On a show about bloodthirsty zombies and a broken, post-apocalyptic world—especially one based on a video game perhaps best known for the constant, low-grade stress it instilled in players for whom they died so many times that they considered dropping the game seems to be on the whole an almost universal experience– You wouldn’t think that flashbacks to a rosier, pre-pandemic past would make up the scariest scenes.
But they have that. In the first two episodes of HBO’s The last of us, it’s not the sprinting murderous grannies or clicker jump scares that prove most haunting. For many viewers, it has instead been the first scene of each episode, both of which dealt with the threat of the most terrifying threat: mushrooms.
OK, OK, not mushrooms per se, but mushrooms in general. The series premiere featured epidemiologists on a fictional 1960s talk show discussing pandemic dangers. One proclaims—to laughter and then to a chill as the audience understands what he is saying—that he fears neither viruses nor bacteria, but fungi, which alone could have the power to create “billions of marionettes with poisoned minds permanently fixed on one unifying goal: to spread the infection to every last human alive by any means necessary.”
“There are no treatments for this,” he continues. “No preventatives, no cures. They don’t exist. It’s not even possible to make them.”
Sunday’s episode jumped to the earliest days of the pandemic that would soon turn most people into vicious tracers. Summoned to a government facility in Jakarta to consult the corpse of one of the first infected victims, a mycology professor from the University of Indonesia (a touching cameo by Christine Hakim) slowly discovers the threat posed by the newly emerged human host ophiocordyceps fungus. She grimly advises the soldier who brought her in, “Bomb. Bomb the city.”
It turns out that these crashing jets and dark museum halls have nothing on the specter of fungus. To see The last of us is to radicalize against the humble kingdom of eukaryotes, to loathe their pilei, to fear their evil mycelia. If you take it from some viewers’ responses, many is unlikely to sample porcini ever again.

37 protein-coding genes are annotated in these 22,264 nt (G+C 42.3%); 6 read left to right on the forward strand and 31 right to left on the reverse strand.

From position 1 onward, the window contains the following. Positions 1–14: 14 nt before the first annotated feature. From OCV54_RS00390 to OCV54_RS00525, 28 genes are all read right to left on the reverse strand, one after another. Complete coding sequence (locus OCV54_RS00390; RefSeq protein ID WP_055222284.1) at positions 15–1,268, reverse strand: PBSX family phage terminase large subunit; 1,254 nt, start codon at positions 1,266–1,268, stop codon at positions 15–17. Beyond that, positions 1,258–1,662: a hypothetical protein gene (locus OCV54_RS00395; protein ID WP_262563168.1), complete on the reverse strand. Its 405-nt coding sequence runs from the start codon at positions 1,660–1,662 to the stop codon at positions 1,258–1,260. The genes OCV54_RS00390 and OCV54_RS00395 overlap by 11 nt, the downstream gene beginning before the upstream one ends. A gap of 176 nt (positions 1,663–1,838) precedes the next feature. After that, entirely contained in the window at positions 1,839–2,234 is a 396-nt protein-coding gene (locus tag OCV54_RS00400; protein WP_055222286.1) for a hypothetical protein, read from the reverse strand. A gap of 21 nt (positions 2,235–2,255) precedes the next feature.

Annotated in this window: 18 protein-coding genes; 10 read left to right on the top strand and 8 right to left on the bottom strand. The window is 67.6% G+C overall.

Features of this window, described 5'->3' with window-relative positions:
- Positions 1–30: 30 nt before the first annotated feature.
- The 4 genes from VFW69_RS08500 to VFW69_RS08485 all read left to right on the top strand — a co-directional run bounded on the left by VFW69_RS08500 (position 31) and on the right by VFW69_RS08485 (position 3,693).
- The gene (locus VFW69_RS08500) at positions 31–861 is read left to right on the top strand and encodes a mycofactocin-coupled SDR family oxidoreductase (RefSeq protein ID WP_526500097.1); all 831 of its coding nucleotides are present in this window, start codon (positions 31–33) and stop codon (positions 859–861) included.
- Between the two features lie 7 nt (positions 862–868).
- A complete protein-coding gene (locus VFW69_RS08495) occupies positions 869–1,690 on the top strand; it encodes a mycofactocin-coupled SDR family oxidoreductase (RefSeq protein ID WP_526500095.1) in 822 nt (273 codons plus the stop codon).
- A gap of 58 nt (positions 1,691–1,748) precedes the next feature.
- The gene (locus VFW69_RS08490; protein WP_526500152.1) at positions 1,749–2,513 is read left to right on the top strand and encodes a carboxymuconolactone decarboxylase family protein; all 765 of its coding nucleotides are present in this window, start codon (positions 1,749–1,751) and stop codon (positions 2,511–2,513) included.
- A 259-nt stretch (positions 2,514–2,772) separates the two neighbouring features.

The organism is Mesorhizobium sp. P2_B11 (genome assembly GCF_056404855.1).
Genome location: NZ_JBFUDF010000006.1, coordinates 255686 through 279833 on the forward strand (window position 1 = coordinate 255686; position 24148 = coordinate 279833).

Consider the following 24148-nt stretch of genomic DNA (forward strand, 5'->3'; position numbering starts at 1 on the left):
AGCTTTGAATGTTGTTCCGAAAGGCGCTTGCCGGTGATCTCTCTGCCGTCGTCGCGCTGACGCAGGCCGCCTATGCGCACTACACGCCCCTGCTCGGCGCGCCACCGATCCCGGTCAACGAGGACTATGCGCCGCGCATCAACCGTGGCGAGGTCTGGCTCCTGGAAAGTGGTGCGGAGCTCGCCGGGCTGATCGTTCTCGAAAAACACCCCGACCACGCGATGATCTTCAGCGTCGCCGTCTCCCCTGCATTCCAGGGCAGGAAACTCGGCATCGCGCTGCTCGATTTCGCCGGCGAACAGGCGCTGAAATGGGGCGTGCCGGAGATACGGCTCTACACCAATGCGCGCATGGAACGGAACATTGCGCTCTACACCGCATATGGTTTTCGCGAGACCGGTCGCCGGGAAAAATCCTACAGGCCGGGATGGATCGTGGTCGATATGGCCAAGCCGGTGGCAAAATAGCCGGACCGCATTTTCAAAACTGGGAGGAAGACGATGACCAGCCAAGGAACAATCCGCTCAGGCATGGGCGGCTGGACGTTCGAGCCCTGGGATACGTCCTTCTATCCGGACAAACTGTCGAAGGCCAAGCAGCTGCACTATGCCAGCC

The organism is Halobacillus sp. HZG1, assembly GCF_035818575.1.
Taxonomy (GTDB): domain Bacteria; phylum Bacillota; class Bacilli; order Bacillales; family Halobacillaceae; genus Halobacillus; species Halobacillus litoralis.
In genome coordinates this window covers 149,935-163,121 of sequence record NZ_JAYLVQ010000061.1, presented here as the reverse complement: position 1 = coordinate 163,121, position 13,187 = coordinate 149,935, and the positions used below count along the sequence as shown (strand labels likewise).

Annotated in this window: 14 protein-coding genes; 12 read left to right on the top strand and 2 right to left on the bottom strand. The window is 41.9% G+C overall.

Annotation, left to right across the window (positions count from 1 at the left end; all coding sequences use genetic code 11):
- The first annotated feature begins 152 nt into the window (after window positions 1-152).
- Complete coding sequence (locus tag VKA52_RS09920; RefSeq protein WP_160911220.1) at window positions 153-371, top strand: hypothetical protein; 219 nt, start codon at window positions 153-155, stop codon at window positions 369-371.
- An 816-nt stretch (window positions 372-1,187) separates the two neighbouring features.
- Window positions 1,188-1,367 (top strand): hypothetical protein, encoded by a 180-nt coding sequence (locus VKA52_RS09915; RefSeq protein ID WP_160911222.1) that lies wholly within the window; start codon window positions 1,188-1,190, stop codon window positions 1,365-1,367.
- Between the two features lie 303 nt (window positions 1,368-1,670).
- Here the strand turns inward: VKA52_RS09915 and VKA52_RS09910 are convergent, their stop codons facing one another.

To nurse my nascent mycophobia, I turned to Jonathan Cale, an assistant professor at the University of Northern British Columbia who studies fungus-tree interactions in forests, and Matthew Kasson, an assistant professor of mycology at West Virginia University, whose work has focused on Massospora cicadina, a parasitic fungus that — gulp — infects cicadas, alters their behavior to propagate itself, and eventually seals their doom.
“It’s not far-fetched for me,” Kasson says The last of us‘s vicious mushrooms. “They are stranger than fiction.”
The virgin mushroom vs. Chad 94 degrees
The opening scene of The last of us shows the second epidemiologist trying to allay the first’s concerns about a fungal pandemic by reminding his colleague that fungi can’t survive in temperatures above 94 degrees—leaving us toasty humans safe from their spongy claws.
Alas: “That’s untrue,” says Kasson. “There are a number of fungi that can persist. In fact, we know that the limit for fungal growth is about 62 degrees Celsius”—about 143 degrees Fahrenheit and more than enough heat to cause a burn—”beyond which many or most eukaryotes, including fungi, cannot grow.”
“No Preventatives, No Cure”
The last of us makes much of the idea that because cordyceps is a fungus, it cannot be treated with medicine. That’s not true: Fungicides abound to treat common fungal conditions such as athlete’s foot, yeast infections, ringworm, and dandruff.
But the show is true that fungi are exceptionally difficult to combat, says Kasson. “Fungi are more closely related to animals than they are to plants. But it’s really hard to get rid of scales because they’re eukaryotes, and animals and fungi share a lot of similarities. It’s hard to fight them without fighting ourselves. So they have to come up with specialized types of compounds that can kill the fungi without harming the host.”
Options remain slim, even if the doctors and scientists are inside The last of us probably would not have immediately given up fighting cordyceps. Take it from microbiologist Arturo Casadevall, who told Hopkins Bloomberg Public Health magazine last year: “Because we don’t worry about the fungi, not a lot of work is done on the fungi. So we don’t have too many drugs. We don’t have fungal vaccines, and it all becomes a bit circular.”
Further nightmare fodder: Casadevall believes we’ve already seen a mushroom, White ears, adapt to the heat of the human body. “As the world gets warmer, the fungi will have to adapt,” he said. “Every hot day is a selection event.”
Smooching the Wood-Wide Web